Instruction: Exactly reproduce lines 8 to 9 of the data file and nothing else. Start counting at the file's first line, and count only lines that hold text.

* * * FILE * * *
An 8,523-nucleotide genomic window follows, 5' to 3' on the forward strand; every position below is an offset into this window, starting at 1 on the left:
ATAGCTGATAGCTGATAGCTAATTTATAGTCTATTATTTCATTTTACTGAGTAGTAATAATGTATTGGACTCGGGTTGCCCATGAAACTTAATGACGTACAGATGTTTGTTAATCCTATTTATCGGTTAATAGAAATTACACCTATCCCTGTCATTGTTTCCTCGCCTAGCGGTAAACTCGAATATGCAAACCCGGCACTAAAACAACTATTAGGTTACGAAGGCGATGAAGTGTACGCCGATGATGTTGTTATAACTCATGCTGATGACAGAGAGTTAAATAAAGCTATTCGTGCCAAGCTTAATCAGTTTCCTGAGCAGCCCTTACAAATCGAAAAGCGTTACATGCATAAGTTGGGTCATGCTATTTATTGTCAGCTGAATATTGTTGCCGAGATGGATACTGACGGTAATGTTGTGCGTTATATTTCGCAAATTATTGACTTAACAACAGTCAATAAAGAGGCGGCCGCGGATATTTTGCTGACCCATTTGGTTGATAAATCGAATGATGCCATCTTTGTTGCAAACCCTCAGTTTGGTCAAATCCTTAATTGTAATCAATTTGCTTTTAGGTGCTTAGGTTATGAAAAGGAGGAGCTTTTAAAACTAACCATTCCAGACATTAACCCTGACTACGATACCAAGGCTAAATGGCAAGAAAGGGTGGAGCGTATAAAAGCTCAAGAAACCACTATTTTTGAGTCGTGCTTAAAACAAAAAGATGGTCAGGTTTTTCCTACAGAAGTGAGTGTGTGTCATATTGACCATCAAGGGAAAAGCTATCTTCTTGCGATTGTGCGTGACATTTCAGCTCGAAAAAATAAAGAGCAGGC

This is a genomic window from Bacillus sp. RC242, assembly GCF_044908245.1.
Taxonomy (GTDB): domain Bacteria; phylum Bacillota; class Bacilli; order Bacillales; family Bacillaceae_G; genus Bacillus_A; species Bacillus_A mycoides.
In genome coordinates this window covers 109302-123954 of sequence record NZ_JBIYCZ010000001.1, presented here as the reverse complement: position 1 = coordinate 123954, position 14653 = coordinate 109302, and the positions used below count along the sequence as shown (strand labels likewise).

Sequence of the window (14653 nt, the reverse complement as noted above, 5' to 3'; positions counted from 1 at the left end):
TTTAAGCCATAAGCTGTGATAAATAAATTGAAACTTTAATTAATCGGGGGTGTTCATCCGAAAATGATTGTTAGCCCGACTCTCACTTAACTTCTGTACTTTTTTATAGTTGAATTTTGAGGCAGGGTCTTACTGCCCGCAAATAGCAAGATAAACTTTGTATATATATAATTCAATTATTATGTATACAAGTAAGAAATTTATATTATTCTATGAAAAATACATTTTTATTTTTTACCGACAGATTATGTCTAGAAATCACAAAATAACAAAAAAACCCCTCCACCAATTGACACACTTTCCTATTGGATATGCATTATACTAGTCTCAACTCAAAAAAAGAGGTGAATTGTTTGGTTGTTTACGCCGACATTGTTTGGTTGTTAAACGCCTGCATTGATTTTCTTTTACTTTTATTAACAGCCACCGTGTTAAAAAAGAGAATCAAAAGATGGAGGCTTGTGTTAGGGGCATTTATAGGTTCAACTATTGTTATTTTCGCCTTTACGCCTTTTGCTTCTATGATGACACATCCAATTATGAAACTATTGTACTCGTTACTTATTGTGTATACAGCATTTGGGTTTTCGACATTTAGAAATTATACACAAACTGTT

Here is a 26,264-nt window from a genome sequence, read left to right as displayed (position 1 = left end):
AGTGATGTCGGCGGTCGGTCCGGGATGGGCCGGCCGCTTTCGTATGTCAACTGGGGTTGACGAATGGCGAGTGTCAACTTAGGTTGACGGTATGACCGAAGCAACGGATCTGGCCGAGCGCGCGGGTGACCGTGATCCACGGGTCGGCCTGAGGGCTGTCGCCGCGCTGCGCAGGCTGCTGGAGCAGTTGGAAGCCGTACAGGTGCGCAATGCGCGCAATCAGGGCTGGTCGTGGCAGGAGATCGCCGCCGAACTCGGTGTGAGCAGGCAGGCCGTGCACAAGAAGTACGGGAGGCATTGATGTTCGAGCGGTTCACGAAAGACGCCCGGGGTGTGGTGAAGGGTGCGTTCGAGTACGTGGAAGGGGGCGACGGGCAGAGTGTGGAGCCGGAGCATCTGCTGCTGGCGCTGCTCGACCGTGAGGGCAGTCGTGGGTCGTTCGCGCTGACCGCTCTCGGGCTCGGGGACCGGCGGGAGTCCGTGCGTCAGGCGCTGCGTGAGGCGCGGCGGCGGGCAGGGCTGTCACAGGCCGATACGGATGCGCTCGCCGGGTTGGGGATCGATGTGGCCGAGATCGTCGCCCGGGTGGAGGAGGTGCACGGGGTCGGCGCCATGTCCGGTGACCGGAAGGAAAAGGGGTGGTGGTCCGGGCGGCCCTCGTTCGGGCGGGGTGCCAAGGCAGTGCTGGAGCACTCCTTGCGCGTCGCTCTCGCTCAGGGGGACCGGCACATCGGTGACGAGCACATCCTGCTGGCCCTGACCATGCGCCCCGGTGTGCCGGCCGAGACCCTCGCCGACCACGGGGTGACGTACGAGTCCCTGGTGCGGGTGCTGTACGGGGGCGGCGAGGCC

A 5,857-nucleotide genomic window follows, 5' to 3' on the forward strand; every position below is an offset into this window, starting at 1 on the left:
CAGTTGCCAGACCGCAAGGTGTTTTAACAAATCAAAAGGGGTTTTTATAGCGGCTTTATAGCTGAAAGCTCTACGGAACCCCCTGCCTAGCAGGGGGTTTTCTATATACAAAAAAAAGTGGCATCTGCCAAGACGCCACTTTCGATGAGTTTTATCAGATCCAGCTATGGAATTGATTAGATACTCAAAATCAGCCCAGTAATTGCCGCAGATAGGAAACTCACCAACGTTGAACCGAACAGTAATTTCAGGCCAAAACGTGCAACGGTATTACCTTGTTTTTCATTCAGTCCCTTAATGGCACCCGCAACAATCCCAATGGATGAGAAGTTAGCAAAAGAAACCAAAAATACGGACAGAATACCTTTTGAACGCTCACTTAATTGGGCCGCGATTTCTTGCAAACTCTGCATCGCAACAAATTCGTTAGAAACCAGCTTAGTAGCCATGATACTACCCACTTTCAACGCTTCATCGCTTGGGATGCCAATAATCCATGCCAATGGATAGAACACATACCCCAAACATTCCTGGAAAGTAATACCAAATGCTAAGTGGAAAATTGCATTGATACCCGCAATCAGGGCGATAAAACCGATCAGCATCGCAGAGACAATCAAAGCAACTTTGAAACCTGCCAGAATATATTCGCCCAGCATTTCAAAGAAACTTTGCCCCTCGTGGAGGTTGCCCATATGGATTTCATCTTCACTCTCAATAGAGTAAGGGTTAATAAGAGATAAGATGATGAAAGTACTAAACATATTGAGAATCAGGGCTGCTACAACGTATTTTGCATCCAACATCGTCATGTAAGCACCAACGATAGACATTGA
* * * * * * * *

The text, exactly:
Here is a 26,264-nt window from a genome sequence, read left to right as displayed (position 1 = left end):
AGTGATGTCGGCGGTCGGTCCGGGATGGGCCGGCCGCTTTCGTATGTCAACTGGGGTTGACGAATGGCGAGTGTCAACTTAGGTTGACGGTATGACCGAAGCAACGGATCTGGCCGAGCGCGCGGGTGACCGTGATCCACGGGTCGGCCTGAGGGCTGTCGCCGCGCTGCGCAGGCTGCTGGAGCAGTTGGAAGCCGTACAGGTGCGCAATGCGCGCAATCAGGGCTGGTCGTGGCAGGAGATCGCCGCCGAACTCGGTGTGAGCAGGCAGGCCGTGCACAAGAAGTACGGGAGGCATTGATGTTCGAGCGGTTCACGAAAGACGCCCGGGGTGTGGTGAAGGGTGCGTTCGAGTACGTGGAAGGGGGCGACGGGCAGAGTGTGGAGCCGGAGCATCTGCTGCTGGCGCTGCTCGACCGTGAGGGCAGTCGTGGGTCGTTCGCGCTGACCGCTCTCGGGCTCGGGGACCGGCGGGAGTCCGTGCGTCAGGCGCTGCGTGAGGCGCGGCGGCGGGCAGGGCTGTCACAGGCCGATACGGATGCGCTCGCCGGGTTGGGGATCGATGTGGCCGAGATCGTCGCCCGGGTGGAGGAGGTGCACGGGGTCGGCGCCATGTCCGGTGACCGGAAGGAAAAGGGGTGGTGGTCCGGGCGGCCCTCGTTCGGGCGGGGTGCCAAGGCAGTGCTGGAGCACTCCTTGCGCGTCGCTCTCGCTCAGGGGGACCGGCACATCGGTGACGAGCACATCCTGCTGGCCCTGACCATGCGCCCCGGTGTGCCGGCCGAGACCCTCGCCGACCACGGGGTGACGTACGAGTCCCTGGTGCGGGTGCTGTACGGGGGCGGCGAGGCC